PORTAGE PARK — A new operator will take over the Portage Theater in April, owner Eddie Carranza said Monday.
Dennis Wolkowicz willingly transferred the theater's licenses to a new operator who will start next month. However, he will stay on to program films at the theater in the heart of the Six Corners Shopping District.
Wolkowicz is appreciated by many in Portage Park for breathing new life into the 1920s movie palace when he took it over eight years ago with his business partner Dave Dziedzic.
Carranza, in an interview conducted via email, did not identify the new operator of the theater. He declined to answer follow-up questions.
Carranza, who also owns the Congress Theater in Logan Square, dismissed Ald. John Arena's (45th) concern that uncertainty over who would run the Portage Theater was destabilizing one of the main attractions at Six Corners, which is struggling to regain a measure of its former glory as one of the city's premier shopping destinations.
"No one is fighting," Carranza said. "We are all working together perfectly and professionally."
Wolkowicz did not return phone messages.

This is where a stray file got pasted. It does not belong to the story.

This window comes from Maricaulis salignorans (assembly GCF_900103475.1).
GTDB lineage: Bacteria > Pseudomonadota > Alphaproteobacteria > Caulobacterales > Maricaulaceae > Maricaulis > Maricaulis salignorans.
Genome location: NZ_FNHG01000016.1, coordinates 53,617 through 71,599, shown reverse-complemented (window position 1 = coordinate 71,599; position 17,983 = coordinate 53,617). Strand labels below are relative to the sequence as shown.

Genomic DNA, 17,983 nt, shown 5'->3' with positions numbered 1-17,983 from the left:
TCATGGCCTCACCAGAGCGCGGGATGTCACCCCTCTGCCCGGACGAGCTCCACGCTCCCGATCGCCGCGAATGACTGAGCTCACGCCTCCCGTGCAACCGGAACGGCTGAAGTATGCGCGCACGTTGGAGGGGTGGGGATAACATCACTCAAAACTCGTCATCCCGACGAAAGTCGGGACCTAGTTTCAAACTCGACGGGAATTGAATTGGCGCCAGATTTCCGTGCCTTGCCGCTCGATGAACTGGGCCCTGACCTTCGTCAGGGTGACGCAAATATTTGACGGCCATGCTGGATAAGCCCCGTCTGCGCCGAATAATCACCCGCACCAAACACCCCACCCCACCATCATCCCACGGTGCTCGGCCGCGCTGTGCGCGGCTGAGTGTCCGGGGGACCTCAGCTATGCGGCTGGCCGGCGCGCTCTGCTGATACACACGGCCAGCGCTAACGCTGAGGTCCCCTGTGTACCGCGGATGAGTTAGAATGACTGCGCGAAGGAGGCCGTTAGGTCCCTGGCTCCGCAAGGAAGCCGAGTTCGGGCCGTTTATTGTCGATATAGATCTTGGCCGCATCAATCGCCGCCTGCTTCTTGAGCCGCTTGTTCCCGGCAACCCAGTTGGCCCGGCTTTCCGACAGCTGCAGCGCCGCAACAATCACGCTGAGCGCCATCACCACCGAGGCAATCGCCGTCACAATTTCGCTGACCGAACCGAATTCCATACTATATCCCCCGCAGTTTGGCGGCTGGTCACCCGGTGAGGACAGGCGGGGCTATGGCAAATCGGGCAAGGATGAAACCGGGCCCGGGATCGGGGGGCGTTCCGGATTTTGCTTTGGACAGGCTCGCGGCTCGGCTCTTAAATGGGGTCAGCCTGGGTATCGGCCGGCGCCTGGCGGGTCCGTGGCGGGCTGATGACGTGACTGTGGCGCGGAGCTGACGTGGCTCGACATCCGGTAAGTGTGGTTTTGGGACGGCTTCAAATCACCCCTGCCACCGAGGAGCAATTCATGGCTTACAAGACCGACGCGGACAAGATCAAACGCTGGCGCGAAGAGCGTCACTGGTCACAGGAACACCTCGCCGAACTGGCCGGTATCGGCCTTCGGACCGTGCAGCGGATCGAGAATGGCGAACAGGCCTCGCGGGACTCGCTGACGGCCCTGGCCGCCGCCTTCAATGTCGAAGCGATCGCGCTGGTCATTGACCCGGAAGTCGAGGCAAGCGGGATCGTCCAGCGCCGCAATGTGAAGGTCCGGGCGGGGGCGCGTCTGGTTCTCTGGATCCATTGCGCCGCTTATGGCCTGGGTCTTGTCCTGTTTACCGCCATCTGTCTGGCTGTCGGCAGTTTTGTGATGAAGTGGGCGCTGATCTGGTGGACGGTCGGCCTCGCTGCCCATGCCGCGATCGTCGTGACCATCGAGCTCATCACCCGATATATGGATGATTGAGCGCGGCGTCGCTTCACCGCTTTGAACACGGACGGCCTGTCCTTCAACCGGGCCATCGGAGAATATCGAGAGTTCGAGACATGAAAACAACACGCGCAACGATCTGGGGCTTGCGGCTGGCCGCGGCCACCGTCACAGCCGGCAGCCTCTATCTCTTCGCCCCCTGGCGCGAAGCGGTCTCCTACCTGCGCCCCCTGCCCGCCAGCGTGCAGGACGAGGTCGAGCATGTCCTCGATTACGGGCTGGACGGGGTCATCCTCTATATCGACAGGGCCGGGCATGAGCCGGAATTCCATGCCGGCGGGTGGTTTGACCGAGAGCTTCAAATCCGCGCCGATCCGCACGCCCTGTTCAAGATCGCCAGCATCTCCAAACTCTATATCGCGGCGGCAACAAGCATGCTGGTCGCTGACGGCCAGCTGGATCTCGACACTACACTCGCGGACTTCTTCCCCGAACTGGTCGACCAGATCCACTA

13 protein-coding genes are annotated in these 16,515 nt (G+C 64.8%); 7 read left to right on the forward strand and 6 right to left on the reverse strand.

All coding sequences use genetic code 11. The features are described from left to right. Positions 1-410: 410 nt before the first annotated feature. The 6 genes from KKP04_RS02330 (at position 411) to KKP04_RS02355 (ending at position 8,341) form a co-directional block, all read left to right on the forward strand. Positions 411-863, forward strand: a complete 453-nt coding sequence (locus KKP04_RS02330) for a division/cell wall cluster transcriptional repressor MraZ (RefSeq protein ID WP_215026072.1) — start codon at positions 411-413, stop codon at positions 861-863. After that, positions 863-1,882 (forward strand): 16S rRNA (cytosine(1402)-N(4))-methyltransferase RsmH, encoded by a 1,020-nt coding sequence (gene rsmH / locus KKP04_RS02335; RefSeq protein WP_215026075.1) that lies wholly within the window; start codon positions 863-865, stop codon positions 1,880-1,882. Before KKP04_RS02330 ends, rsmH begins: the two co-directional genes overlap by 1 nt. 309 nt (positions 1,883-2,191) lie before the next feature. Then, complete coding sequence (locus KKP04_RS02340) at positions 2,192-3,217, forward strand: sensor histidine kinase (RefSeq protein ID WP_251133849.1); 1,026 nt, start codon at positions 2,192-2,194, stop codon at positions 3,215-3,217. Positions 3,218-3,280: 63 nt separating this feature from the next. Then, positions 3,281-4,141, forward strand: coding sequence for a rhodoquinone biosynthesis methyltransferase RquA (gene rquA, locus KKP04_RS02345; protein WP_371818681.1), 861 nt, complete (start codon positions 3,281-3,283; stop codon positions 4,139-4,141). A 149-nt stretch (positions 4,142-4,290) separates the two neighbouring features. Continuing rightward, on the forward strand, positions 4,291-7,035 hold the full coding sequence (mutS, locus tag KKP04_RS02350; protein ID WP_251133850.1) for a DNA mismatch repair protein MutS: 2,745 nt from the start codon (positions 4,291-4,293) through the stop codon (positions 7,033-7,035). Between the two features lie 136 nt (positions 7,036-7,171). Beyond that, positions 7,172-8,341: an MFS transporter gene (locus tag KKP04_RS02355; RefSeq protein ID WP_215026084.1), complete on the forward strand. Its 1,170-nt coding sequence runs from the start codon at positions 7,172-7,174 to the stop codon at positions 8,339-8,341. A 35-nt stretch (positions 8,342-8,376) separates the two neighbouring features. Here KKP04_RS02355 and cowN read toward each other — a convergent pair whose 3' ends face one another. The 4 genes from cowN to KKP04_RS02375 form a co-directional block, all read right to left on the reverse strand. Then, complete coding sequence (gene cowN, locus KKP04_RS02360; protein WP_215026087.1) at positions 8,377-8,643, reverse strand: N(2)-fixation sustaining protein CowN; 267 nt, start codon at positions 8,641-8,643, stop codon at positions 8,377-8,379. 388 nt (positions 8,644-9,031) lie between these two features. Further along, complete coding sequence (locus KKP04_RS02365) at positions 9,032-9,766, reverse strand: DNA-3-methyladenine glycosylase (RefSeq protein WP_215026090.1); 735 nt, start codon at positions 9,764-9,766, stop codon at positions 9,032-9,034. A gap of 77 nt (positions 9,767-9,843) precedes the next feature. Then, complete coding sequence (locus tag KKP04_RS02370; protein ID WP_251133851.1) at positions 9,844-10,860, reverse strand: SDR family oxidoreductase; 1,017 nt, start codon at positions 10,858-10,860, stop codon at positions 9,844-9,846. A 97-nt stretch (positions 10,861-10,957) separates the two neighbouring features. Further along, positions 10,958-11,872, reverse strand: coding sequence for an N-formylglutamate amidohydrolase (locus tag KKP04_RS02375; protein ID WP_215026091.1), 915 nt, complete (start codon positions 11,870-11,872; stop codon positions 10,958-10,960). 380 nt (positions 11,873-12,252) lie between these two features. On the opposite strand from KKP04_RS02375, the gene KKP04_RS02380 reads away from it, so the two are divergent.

Carranza bought the theater in September, and days later sued to evict Wolkowicz and Dziedzic. In December, Wolkowicz and Dziedzic held a rally to raise money for their legal fight against Carranza.
"Dennis [Wolkowicz] and us are working together on common goals of improving Portage Theater to become an entertainment destination PP [Portage Park] will be proud of," Carranza said.
Wolkowicz and Dziedzic's original lease was not set to expire until 2015, but the pair acknowledged they were $100,000 behind in rent. However, they said they were forced to make repairs to the theater and its heating system the previous owner should have covered.
Rumors that Carranza wanted to remove the seats in order to host music shows similar to those at the Congress drew vehement opposition from community groups and Arena.
"Movies will always be a big part of future programing," Carranza said.
In addition, Carranza said he supported the unanimous vote last week by the Chicago Commission on Landmarks to recommend that the city's zoning committee and the City Council make it more difficult to alter both the inside and the outside of the theater, which was built between 1919 and 1920.
"It's a good thing for the building and there's many tax benefits for being a landmark," Carranza said. "Congress has the same landmark designation and it's a good thing. I love landmark designation."
He added, "We want to bring these theaters back to original glory."